A lab worker boxes up test tubes of patient samples in a virology research labs | Geert Vanden Wijngaert | Bloomberg
A lab worker boxes up test tubes of patient samples in a virology research labs | Geert Vanden Wijngaert | Representational image | Bloomberg File Photo
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New Delhi: US-based pharmaceutical firm Moderna has completed phase one of the clinical trials of a Covid-19 vaccine based on mRNA technology.

The mRNA is a molecule that genetically encodes a set of instructions, based on which cells make proteins and send them to various parts of the body. Vaccines based on mRNA technology take advantage of normal biological processes of the body to create the desired therapeutic effect.

The vaccine has shown positive results in the first phase of the human trial conducted on 45 patients. All vaccine recipients are safe and eight of them produced more antibodies against coronavirus than the infected patients did.

These vaccines also offer potential advantages such as efficacy, speed of development and production scalability. According to Ingmar Hoerr, head of the German biopharmaceutical company CureVac, “One gram of mRNA vaccine can immunise 1 million people.”

Moderna has started phase two of the trial and this will be the first mRNA-based vaccine to enter phase three, if it does so, by July. These encouraging developments increased Moderna’s share price from $18.50 to nearly $87, bringing fortunes to an MIT Professor Bob Langer who holds 3.2 per cent of the shares in the company.

Also read: Vaccine developers like Moderna need to take their time

Other frontrunners in the race 

US President Donald Trump has instituted ‘Operation Warp Speed’ for early vaccine development.

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Chinese companies’ vaccines are progressing too. Sinovec Biotech’s vaccine, based on a chemically inactivated version of the virus, successfully protected rhesus macaques, a monkey species, from Covid-19. Human trials of the vaccine began on 16 April.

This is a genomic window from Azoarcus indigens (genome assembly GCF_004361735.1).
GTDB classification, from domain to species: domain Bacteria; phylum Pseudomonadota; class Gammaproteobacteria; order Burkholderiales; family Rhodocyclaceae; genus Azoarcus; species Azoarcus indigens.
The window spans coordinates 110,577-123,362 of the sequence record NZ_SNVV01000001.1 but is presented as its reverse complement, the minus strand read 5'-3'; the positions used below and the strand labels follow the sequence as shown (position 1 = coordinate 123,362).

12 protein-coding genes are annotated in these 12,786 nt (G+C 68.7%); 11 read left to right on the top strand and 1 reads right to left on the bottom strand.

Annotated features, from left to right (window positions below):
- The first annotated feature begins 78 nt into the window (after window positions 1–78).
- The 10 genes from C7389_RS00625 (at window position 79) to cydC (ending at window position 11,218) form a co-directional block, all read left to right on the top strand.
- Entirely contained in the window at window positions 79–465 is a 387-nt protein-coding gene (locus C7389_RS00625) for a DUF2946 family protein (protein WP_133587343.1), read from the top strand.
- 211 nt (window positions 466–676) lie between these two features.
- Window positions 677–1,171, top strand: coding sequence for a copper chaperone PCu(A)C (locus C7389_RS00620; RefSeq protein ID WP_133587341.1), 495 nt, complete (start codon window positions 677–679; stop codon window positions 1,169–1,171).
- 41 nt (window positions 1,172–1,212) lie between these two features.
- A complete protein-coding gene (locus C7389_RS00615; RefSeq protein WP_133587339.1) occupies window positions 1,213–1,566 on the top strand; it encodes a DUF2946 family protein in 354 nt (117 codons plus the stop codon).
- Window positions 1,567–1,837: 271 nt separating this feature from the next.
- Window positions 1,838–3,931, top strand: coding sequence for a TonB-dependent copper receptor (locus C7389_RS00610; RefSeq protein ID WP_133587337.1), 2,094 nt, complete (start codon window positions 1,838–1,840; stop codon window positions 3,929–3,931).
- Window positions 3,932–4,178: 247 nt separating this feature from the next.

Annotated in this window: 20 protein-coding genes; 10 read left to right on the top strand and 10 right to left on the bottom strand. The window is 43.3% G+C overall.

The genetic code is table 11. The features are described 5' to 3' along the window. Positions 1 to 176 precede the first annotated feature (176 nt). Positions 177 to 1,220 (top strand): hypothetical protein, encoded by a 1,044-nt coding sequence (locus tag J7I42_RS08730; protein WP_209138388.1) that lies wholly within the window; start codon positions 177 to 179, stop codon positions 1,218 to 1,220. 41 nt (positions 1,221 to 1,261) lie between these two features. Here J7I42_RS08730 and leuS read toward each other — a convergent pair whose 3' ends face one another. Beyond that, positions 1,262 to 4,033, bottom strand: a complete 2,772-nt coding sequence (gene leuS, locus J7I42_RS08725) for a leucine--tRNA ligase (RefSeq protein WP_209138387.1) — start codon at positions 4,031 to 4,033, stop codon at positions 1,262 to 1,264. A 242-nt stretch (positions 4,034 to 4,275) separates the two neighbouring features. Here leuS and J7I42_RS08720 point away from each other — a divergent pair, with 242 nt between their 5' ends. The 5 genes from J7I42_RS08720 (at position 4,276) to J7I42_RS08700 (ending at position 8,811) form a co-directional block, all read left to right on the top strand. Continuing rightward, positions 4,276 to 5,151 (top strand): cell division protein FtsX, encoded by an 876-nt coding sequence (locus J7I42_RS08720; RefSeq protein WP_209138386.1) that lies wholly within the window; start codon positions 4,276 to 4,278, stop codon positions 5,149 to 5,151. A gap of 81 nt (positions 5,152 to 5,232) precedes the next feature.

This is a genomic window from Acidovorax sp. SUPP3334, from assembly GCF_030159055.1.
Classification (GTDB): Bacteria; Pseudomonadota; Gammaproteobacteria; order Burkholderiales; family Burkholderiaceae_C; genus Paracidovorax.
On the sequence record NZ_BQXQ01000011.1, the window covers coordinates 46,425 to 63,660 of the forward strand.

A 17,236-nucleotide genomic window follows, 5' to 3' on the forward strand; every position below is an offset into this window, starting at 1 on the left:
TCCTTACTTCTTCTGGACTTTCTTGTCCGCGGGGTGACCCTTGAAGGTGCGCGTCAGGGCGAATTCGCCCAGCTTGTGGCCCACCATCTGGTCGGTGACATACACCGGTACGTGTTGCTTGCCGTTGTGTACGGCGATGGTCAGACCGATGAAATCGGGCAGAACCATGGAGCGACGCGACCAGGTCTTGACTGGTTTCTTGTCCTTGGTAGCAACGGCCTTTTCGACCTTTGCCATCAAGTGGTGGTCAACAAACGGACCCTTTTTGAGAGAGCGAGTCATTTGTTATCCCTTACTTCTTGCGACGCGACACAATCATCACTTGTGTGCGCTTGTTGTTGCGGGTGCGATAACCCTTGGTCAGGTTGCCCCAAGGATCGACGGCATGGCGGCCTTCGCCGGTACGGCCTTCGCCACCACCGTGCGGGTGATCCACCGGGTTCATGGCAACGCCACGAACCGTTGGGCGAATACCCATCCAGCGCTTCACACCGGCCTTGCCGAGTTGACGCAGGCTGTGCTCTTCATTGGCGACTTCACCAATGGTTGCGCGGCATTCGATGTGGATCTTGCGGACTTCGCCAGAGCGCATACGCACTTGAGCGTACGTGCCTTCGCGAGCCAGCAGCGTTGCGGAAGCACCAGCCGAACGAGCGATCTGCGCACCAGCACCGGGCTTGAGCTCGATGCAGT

Oxford University’s vaccine based on adenovirus showed mixed results. An experiment revealed that vaccinated monkeys did get infected from Covid-19 but did not get pneumonia, lessening the intensity of the disease. Oxford University has also partnered with AstraZeneca for distributing their vaccine

Also read: Oxford’s Covid vaccine, being tested on humans in UK, fails to prevent infection in monkeys

Vaccine progress in India

Serum Institute of India has started mass production of Oxford University’s vaccine in anticipation of it passing trials, thus India can play a decisive role in vaccine distribution.

The Indian Council of Medical Research is also collaborating with Bharat Biotech Limited, a Biosafety level three lab, to develop a coronavirus vaccine.

Thirdly, INOVIO, a US pharmaceutical firm, is in negotiation with some Indian companies to start producing DNA-based vaccine, which use the electroporation method to inject DNA into cells.

Chances of vaccine 

According to UK Prime Minister Boris Johnson, we may never have a Covid-19 vaccine. However, Dr Anthony Fauci, director of National Institute of Allergy & Infectious diseases in US said that as the human body has been able to produce antibodies against the Covid-19 virus, he believes that it is highly likely that a vaccine can be developed.

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